The roots of the Rocky Mountain Elk Foundation run deep in Montana. And not just because it began there. Volunteers have been and remain a driving force in helping RMEF further its mission.
Still, 38 years ago, Charlie Decker and three fellow elk hunters decided since there was no organized effort to look out for elk and elk habitat, that they’d do something about it. So, on May 14, 1984, they filed the paperwork and RMEF was born. Decker supplied much-needed financial support and guidance as one of RMEF’s earliest volunteers. And today, almost four decades later, he still freely gives his time as a member of the RMEF Board of Directors in helping create strategic direction for the organization.
Charlie will be the first to tell you he’s just one man, and it’s the scores of other volunteers that really make the RMEF engine purr. In Montana alone, there are more than 14,000 RMEF members and hundreds of volunteers across 20 chapters that organize fundraising banquets and other activities to generate dollars that go on the ground for conservation.
Here’s an example. In 2019-2020, RMEF put volunteer-generated funding to work at the Robb-Ledford Wildlife Management Area in southwest Montana, RMEF’s first-ever land conservation and access project back in 1987. Expansive conifer growth over time reduced aspen habitat by 70 to 80 percent in the Beaverhead-Deerlodge National Forest while also gobbling up life-sustaining water and choking out sagebrush grasslands. That’s bad news for elk, moose, pronghorn antelope, deer, sage-grouse and other wildlife. Crews removed Douglas-fir, juniper and limber pines from 1,000 acres of elk winter range and followed that up with prescribed burning. The result was a massive green-up helping native grasses and vegetation and, yes, elk range.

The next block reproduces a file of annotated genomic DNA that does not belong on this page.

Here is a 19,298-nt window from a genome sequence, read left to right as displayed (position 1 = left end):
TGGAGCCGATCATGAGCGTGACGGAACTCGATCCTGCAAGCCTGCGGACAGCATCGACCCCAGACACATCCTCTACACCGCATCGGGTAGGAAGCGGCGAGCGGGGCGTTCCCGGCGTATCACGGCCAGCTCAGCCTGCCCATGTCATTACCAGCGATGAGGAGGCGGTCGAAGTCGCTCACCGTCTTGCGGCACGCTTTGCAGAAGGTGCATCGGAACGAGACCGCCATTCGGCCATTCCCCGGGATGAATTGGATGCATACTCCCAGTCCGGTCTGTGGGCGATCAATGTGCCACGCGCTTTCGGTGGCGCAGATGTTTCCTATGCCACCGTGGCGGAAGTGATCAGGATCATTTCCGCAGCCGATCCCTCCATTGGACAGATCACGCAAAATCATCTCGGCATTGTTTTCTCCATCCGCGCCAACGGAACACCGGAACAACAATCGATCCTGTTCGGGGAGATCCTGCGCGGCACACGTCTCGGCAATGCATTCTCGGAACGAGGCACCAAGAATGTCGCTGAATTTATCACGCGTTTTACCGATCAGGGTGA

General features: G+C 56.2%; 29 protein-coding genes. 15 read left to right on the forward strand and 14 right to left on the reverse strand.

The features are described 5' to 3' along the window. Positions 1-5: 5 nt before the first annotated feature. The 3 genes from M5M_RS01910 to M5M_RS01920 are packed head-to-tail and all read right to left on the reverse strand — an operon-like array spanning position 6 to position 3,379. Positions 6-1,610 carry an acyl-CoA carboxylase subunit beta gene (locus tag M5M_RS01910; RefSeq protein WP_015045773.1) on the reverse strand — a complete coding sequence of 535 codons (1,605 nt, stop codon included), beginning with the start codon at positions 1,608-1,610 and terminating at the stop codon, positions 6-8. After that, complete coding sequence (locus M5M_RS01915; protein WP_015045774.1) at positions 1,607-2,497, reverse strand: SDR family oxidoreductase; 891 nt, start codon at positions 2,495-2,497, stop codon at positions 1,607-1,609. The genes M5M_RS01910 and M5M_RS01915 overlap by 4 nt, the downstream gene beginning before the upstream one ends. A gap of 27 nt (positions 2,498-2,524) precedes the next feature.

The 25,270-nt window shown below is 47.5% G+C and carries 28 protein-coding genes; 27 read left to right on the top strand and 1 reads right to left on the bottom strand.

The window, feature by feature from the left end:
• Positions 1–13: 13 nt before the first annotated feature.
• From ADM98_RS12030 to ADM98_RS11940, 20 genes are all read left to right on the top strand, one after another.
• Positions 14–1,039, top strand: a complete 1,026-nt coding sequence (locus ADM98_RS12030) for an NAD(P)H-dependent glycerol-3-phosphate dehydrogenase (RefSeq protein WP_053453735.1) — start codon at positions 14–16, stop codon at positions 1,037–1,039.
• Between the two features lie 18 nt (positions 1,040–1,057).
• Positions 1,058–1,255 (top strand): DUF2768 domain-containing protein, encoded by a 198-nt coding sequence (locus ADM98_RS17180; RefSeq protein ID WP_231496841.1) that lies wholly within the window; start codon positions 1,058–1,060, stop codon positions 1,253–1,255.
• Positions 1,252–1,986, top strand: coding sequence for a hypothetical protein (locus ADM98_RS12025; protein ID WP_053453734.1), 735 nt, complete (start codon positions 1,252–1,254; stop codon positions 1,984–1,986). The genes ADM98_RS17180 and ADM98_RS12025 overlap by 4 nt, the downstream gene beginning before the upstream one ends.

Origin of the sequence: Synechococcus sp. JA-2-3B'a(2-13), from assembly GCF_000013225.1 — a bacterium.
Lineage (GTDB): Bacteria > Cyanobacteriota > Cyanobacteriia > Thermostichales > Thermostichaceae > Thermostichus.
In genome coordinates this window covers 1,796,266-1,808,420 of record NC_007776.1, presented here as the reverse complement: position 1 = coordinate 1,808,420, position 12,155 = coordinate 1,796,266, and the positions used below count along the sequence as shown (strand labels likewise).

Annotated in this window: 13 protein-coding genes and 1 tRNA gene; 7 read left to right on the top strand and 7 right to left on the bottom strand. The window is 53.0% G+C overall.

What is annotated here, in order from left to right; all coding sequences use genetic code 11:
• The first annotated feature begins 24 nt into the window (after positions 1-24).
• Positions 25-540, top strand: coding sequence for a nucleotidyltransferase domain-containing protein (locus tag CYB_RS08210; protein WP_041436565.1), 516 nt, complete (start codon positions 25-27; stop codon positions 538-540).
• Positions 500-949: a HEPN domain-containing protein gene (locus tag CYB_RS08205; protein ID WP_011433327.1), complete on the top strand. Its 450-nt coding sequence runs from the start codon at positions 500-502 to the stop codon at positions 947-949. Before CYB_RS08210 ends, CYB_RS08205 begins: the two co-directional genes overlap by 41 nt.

“Each and every dollar raised by our volunteers makes a difference in elk country. And when those dollars are used to leverage partner dollars, that equates to a much greater and more profound beneficial impact,” said Kirk Murphy, director of northwest operations and former long-time Montana regional director. “We appreciate our volunteers, the efforts they put forward and the sacrifices they make. RMEF cannot do what it does without them.”
Earlier this summer, about 70 RMEF volunteers and members gathered in the small town of Boulder in the southwest part of the state for the annual Montana Rendezvous, a three-day gathering featuring camping, archery, a wild game cookoff, shed hunting and other activities including a fence pull.
“The volunteer project on Friday morning was a huge success. With the volunteers we had, we completed a little over a mile and half fence pull on a property outside of boulder in the Elkhorn Mountains Hunting District 380,” said Chris Doyle, eastern Montana regional director. “We helped a landowner who allows public access through the block management program get rid of a section fence. This landowner has been doing great work in the past and RMEF has helped with other projects there. They have been involved with some prescribed burns and habitat management projects to make this a great place for elk.”
Since 1985, RMEF and its partners completed 1,194 conservation and hunting heritage outreach projects in Montana with a combined value of more than $207.4 million, conserving and enhancing 913,608 acres of habitat and opening or improving public access to 352,728 acres.
Some gawdy numbers indeed. But would these numbers have happened without the efforts of RMEF’s volunteers in Big Sky Country? Nope. Just ask Charlie.